Poland's communist authorities opened substantive talks with the independent labor union federation Solidarity today in an effort to establish a peaceful partnership and restore social peace in the country.

It was the first time the two sides had started negotiations in an atmosphere free from strikes or threat of strikes. Their outcome could have important implications for Poland's uneasy relations with the Soviet Union.

If they are successful, and help restore peace here, the Polish authorities will have grounds for arguing that negotiation is a better tactic than confrontation in dealing with Solidarity. This in turn would vindicate their stand during talks here earlier this week with the Kremlin's chief ideologist, Mikhail Suslov.

In a move that symbolized the government's conciliatory mood, the official Polish news agency took the extradordinary step today of printing man-in-the-street interviews on the subject of political prisoners in Poland. It was an unprecedented display of frankness about the touchy subject in a Soviet Bloc country.

The official news agency PAP quoted Poles as saying they thought there were as many as 50,000 political prisoners in the country.

Meanwhile, the Roman Catholic Church in Poland condemned the "lying" of the country's news media before the reforms that followed last summer's labor revolt. A Polish bishops' pastoral letter said that "untruth dominated the mass media, information was falsified and perverse commentaries were made. Everyone said the press is lying, the radio is lying, the television is lying, the school is lying and finally the lies turned against the liars. Let those who insult the truth remember this."

The letter renewed the church's attack on atheism and said that it had been "forced upon Poland."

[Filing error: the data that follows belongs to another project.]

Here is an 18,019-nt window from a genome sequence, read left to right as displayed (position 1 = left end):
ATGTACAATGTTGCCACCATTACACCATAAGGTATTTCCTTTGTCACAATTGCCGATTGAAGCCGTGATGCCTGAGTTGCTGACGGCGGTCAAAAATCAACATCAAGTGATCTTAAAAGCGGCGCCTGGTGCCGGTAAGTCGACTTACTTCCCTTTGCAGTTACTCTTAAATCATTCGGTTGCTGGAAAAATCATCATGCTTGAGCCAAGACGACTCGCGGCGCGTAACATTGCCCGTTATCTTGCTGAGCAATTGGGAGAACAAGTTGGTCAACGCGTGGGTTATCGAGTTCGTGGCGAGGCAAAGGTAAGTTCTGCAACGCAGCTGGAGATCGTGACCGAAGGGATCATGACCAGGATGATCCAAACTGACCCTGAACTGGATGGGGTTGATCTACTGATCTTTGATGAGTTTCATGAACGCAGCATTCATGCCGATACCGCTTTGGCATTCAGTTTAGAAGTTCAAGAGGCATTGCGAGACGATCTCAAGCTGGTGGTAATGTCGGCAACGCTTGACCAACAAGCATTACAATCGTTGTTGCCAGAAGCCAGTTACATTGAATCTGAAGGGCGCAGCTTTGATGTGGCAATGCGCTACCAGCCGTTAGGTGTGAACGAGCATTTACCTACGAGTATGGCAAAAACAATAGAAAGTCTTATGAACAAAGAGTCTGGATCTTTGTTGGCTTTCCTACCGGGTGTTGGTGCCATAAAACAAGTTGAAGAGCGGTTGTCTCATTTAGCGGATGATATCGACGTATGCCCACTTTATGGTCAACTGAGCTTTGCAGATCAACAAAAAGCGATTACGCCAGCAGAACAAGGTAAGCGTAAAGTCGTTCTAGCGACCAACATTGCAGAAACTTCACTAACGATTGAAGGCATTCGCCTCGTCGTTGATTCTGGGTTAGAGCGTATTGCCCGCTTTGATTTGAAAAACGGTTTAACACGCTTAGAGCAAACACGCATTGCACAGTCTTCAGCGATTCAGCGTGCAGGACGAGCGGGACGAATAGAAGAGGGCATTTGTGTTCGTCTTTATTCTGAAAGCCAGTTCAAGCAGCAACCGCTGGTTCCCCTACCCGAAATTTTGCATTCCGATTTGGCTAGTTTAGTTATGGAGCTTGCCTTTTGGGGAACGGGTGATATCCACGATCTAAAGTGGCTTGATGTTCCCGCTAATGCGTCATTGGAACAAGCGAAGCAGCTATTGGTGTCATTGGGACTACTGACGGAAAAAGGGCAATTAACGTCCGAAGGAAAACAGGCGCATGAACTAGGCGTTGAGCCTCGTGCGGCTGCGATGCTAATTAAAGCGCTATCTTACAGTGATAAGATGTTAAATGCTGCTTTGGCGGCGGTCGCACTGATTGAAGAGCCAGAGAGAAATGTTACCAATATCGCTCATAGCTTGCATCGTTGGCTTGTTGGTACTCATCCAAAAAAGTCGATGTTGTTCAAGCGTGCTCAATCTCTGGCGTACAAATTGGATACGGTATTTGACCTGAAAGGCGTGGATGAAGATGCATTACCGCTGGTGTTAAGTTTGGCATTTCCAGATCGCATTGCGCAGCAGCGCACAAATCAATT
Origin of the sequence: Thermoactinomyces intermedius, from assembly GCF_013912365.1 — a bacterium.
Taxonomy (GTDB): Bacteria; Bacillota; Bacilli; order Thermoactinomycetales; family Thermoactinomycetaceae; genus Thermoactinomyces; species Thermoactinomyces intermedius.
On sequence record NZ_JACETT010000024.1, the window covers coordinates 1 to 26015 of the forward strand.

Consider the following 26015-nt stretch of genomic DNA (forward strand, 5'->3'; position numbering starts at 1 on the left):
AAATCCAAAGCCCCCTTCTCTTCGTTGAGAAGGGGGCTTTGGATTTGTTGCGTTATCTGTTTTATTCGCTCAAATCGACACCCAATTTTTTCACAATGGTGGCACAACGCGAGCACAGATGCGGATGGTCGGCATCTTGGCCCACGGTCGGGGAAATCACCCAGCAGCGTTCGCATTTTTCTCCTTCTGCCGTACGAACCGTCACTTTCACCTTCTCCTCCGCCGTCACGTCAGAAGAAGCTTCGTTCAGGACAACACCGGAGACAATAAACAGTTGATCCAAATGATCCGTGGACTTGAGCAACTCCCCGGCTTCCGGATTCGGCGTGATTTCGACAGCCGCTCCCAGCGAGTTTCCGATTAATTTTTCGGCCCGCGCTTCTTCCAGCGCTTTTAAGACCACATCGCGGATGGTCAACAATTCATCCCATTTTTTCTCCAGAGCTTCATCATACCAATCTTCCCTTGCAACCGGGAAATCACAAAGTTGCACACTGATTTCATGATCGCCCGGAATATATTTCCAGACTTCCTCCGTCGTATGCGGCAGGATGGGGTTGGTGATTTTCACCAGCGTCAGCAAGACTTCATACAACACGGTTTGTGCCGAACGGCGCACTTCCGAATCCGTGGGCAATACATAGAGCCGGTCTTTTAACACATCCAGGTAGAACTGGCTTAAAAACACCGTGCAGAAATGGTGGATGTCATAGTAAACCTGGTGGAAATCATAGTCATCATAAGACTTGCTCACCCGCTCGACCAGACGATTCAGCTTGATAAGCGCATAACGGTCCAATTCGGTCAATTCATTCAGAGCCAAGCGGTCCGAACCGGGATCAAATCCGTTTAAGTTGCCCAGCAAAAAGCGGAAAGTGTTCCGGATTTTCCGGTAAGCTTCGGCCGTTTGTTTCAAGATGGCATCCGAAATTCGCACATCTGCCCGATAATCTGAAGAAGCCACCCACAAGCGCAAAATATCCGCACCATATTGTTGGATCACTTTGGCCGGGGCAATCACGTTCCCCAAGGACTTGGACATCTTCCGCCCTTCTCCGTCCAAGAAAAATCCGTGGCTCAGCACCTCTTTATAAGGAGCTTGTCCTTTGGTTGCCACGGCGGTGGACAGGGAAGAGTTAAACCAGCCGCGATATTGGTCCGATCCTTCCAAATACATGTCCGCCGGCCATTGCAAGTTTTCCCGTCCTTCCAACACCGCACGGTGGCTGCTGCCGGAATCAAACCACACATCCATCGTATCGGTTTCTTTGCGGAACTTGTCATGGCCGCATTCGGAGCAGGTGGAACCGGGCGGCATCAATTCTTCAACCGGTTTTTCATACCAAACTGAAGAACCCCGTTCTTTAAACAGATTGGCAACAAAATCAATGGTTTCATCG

The negotiations, which were divided into separate working groups, could mark a significant turning point in the government's attitude toward Solidarity. Previously talks have been held in response to a specific crisis or upsurge of labor unrest.

It is too early to predict whether the new talks will be productive. The first round of discussions in the working groups was largely taken by each side restating their positions for the benefit of television and the press.

When appointed premier in February, Gen. Wojciech Jaruzelski promised a policy of greater openness toward Solidarity in return for a suspension of strikes. But the strike moratorium collapsed in March when Solidarity activists were beaten up by plainclothes police officers in the northern town of Bydgoszcz.

Partly as a result of the Bydgoszcz crisis, the government is making a more determined effort to treat Solidarity as a partner rather than an opponent.

The government knows that the only hope of having economic reforms accepted by the population is through agreement with Solidarity. This explains why the authorities have put such emphasis on the union's participation in a program of economic recovery.

The working groups that opened talks today included one in Solidarity's international activity. The union's representative Bogdan Lis, rejected suggestions that visits by Solidarity leaders abroad were harmful to Poland's international position -- an obvious reference to the sensitive issue of relations with Moscow.

Another working group dealt with problems of law and order and allegations by Solidarity against the police.

In parliament, a government commission began work on creating a legal basis for the promised registration of an independent farmers' union known as Rural Solidarity.

Talks also began in two provincial towns, Radom and Suwalki, on local issues involving alleged abuse of official power and demands that Communist Party buildings be turned over to the health service.